Hepatitis C virus selectively perturbs the distal cholesterol synthesis pathway in a genotype-specific manner

Clark, Paul J., Thompson, Alexander J., Vock, David M., Kratz, Lisa E., Tolun, Adviye A., Muir, Andrew J., Mchutchison, John G., Subramanian, Mani, Millington, David M., Kelley, Richard I. and Patel, Keyur (2012) Hepatitis C virus selectively perturbs the distal cholesterol synthesis pathway in a genotype-specific manner. Hepatology, 56 1: 49-56. doi:10.1002/hep.25631

Author Clark, Paul J.
Thompson, Alexander J.
Vock, David M.
Kratz, Lisa E.
Tolun, Adviye A.
Muir, Andrew J.
Mchutchison, John G.
Subramanian, Mani
Millington, David M.
Kelley, Richard I.
Patel, Keyur
Title Hepatitis C virus selectively perturbs the distal cholesterol synthesis pathway in a genotype-specific manner
Journal name Hepatology   Check publisher's open access policy
ISSN 0270-9139
Publication date 2012
Year available 2012
Sub-type Article (original research)
DOI 10.1002/hep.25631
Open Access Status
Volume 56
Issue 1
Start page 49
End page 56
Total pages 8
Place of publication Hoboken, NJ United States
Publisher John Wiley and Sons, Inc.
Collection year 2013
Language eng
Subject 2721 Hepatology
Abstract Hepatitis C virus (HCV) subverts host cholesterol metabolism for key processes in its lifecycle. How this interference results in the frequently observed, genotype-dependent clinical sequelae of hypocholesterolemia, hepatic steatosis, and insulin resistance (IR) remains incompletely understood. Hypocholesterolemia typically resolves after sustained viral response (SVR), implicating viral interference in host lipid metabolism. Using a targeted cholesterol metabolomic platform we evaluated paired HCV genotype 2 (G2) and G3 patient sera for changes in in vivo HCV sterol pathway metabolites. We compared HCV genotypic differences in baseline metabolites and following antiviral treatment to assess whether sterol perturbation resolved after HCV eradication. We linked these metabolites to IR and urine oxidative stress markers. In paired sera from HCV G2 (n = 13) and G3 (n = 20) patients, baseline sterol levels were lower in G3 than G2 for distal metabolites (7-dehyrocholesterol (7DHC) 0.017 versus 0.023 mg/dL; P adj = 0.0524, cholesterol 140.9 versus 178.7 mg/dL; P adj = 0.0242) but not the proximal metabolite lanosterol. In HCV G3, SVR resulted in increased levels of distal metabolites (cholesterol [Δ55.2 mg/dL; P adj = 0.0015], 7DHC [Δ0.0075 mg/dL; P adj = 0.0026], lathosterol [Δ0.0430 mg/dL P adj = 0.0405]). In contrast, lanosterol was unchanged after SVR (P = 0.9515). Conclusion: HCV G3, but not G2, selectively interferes with the late cholesterol synthesis pathway, evidenced by lower distal sterol metabolites and preserved lanosterol levels. This distal interference resolves with SVR. Normal lanosterol levels provide a signal for the continued proteolysis of 3-hydroxyl-3-methylglutaryl coenzyme A reductase, which may undermine other host responses to increase cholesterol synthesis. These data may provide a hypothesis to explain why hypocholesterolemia persists in chronic HCV infection, particularly in HCV G3, and is not overcome by host cholesterol compensatory mechanisms.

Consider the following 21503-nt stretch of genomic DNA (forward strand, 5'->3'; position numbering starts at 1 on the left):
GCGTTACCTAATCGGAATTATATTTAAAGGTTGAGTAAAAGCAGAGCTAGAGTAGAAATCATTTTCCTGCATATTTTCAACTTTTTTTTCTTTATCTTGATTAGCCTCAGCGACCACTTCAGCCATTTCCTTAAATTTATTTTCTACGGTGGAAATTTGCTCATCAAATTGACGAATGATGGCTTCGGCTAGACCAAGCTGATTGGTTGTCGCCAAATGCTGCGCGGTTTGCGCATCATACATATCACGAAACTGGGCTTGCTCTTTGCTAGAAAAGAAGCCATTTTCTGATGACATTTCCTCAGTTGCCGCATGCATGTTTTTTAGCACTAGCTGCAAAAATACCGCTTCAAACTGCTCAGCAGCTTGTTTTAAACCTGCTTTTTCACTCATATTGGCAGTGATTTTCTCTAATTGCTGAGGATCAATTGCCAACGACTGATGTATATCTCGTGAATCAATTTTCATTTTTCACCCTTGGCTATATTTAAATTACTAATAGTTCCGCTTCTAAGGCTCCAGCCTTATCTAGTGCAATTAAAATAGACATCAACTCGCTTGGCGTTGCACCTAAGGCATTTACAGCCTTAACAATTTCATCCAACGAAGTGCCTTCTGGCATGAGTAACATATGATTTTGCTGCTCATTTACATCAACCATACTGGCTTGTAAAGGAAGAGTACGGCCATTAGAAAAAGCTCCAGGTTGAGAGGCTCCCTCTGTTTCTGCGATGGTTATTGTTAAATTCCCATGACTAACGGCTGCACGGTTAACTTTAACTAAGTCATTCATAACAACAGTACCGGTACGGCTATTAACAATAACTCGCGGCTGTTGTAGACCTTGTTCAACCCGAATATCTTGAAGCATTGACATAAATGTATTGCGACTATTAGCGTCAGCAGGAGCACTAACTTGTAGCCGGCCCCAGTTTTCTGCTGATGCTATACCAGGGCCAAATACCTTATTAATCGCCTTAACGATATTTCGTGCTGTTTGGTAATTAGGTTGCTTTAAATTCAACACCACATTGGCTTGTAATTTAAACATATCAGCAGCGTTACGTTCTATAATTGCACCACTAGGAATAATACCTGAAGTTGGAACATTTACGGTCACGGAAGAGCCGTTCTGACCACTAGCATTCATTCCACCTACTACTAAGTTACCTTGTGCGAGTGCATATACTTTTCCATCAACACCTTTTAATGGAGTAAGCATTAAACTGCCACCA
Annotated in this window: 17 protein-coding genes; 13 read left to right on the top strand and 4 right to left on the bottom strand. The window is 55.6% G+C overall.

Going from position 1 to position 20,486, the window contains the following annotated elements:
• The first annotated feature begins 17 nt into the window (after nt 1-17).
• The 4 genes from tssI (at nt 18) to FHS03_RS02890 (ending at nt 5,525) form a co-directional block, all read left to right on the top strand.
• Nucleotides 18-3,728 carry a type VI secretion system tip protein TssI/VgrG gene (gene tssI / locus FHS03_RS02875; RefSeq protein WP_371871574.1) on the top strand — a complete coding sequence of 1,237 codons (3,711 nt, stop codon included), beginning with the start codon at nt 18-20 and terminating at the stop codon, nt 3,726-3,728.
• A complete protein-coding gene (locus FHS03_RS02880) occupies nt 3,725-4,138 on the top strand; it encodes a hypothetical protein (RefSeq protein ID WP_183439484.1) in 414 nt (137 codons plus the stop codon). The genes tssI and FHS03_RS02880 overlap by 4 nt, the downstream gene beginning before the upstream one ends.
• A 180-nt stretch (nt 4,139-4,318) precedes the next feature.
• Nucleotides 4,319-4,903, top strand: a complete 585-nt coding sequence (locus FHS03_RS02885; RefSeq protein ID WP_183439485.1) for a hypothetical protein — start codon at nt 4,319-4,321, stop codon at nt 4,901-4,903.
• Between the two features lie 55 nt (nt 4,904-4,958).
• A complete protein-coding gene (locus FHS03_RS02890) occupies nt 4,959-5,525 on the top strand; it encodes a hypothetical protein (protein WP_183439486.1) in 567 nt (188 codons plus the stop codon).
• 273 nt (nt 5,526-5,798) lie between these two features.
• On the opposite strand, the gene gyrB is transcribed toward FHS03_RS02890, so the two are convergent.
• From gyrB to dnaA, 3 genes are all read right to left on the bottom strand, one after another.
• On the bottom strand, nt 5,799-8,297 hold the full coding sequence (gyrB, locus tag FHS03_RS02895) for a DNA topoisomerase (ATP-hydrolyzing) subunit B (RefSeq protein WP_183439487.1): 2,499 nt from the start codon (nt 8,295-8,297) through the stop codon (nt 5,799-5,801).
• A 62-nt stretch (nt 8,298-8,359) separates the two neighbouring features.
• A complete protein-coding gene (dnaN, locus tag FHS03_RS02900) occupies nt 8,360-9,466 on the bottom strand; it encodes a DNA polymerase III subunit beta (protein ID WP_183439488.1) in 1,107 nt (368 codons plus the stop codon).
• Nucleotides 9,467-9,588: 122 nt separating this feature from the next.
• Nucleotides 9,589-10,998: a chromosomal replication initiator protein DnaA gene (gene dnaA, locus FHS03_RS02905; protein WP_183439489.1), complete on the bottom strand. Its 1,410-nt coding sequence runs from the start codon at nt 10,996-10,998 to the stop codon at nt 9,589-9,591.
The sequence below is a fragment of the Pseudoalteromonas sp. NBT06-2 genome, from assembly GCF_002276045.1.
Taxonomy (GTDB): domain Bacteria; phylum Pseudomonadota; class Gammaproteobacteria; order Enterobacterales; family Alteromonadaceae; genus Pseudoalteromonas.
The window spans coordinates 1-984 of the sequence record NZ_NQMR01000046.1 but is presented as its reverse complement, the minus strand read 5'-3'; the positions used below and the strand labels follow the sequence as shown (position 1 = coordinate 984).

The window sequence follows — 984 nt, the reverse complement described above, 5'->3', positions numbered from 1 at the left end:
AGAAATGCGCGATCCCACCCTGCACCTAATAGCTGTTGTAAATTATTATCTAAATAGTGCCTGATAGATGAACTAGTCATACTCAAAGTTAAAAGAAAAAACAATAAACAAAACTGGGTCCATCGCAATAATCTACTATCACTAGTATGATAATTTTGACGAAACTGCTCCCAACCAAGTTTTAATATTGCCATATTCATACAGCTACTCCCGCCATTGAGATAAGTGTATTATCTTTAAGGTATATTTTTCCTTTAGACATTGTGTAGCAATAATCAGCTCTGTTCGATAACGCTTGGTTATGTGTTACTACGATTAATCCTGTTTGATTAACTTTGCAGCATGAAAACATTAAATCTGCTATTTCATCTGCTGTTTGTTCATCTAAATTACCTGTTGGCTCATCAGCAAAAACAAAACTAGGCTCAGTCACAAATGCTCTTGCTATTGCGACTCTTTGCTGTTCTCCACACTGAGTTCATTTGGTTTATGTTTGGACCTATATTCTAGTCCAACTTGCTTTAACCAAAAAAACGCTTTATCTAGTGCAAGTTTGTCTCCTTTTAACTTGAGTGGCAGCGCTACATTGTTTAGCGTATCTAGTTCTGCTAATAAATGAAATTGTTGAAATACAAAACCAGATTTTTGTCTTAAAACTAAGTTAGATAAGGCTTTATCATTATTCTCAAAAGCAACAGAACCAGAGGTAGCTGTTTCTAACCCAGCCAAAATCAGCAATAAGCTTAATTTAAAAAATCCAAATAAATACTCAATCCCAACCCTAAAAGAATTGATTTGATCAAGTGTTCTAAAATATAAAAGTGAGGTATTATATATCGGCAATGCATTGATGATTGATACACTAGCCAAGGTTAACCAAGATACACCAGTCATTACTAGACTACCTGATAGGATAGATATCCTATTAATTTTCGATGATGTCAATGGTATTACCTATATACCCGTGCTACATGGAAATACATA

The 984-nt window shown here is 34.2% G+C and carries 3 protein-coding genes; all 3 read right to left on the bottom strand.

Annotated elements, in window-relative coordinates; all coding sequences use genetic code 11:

Q-Index Code C1
Q-Index Status Provisional Code
Institutional Status Non-UQ

Document type: Journal Article
Sub-type: Article (original research)
Collection: School of Medicine Publications
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Created: Thu, 17 Jul 2014, 09:21:22 EST by Anthony Yeates on behalf of School of Medicine